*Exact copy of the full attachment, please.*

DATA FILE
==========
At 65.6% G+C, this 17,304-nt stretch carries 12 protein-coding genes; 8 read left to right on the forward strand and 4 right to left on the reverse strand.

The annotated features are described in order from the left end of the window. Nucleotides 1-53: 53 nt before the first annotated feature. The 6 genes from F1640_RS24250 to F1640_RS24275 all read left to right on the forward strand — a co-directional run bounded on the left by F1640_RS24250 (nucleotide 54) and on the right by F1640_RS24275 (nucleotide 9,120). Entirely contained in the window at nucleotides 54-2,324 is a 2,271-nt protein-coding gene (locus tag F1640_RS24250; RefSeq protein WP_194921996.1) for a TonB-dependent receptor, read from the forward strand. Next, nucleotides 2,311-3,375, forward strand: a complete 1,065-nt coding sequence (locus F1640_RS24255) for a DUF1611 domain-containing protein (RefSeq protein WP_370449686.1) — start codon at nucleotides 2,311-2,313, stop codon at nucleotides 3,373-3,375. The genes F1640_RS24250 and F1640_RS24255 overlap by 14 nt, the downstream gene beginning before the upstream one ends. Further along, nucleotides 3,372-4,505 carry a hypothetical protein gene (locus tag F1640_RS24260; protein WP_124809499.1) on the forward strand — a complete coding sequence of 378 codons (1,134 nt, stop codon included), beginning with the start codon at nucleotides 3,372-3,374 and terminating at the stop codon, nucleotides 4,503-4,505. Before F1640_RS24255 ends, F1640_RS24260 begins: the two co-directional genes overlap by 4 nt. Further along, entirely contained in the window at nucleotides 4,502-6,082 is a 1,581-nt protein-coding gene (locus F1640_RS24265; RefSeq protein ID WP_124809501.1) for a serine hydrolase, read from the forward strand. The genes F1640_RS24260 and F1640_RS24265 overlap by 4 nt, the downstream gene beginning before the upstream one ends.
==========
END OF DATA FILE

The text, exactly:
At 65.6% G+C, this 17,304-nt stretch carries 12 protein-coding genes; 8 read left to right on the forward strand and 4 right to left on the reverse strand.

The annotated features are described in order from the left end of the window. Nucleotides 1-53: 53 nt before the first annotated feature. The 6 genes from F1640_RS24250 to F1640_RS24275 all read left to right on the forward strand — a co-directional run bounded on the left by F1640_RS24250 (nucleotide 54) and on the right by F1640_RS24275 (nucleotide 9,120). Entirely contained in the window at nucleotides 54-2,324 is a 2,271-nt protein-coding gene (locus tag F1640_RS24250; RefSeq protein WP_194921996.1) for a TonB-dependent receptor, read from the forward strand. Next, nucleotides 2,311-3,375, forward strand: a complete 1,065-nt coding sequence (locus F1640_RS24255) for a DUF1611 domain-containing protein (RefSeq protein WP_370449686.1) — start codon at nucleotides 2,311-2,313, stop codon at nucleotides 3,373-3,375. The genes F1640_RS24250 and F1640_RS24255 overlap by 14 nt, the downstream gene beginning before the upstream one ends. Further along, nucleotides 3,372-4,505 carry a hypothetical protein gene (locus tag F1640_RS24260; protein WP_124809499.1) on the forward strand — a complete coding sequence of 378 codons (1,134 nt, stop codon included), beginning with the start codon at nucleotides 3,372-3,374 and terminating at the stop codon, nucleotides 4,503-4,505. Before F1640_RS24255 ends, F1640_RS24260 begins: the two co-directional genes overlap by 4 nt. Further along, entirely contained in the window at nucleotides 4,502-6,082 is a 1,581-nt protein-coding gene (locus F1640_RS24265; RefSeq protein ID WP_124809501.1) for a serine hydrolase, read from the forward strand. The genes F1640_RS24260 and F1640_RS24265 overlap by 4 nt, the downstream gene beginning before the upstream one ends.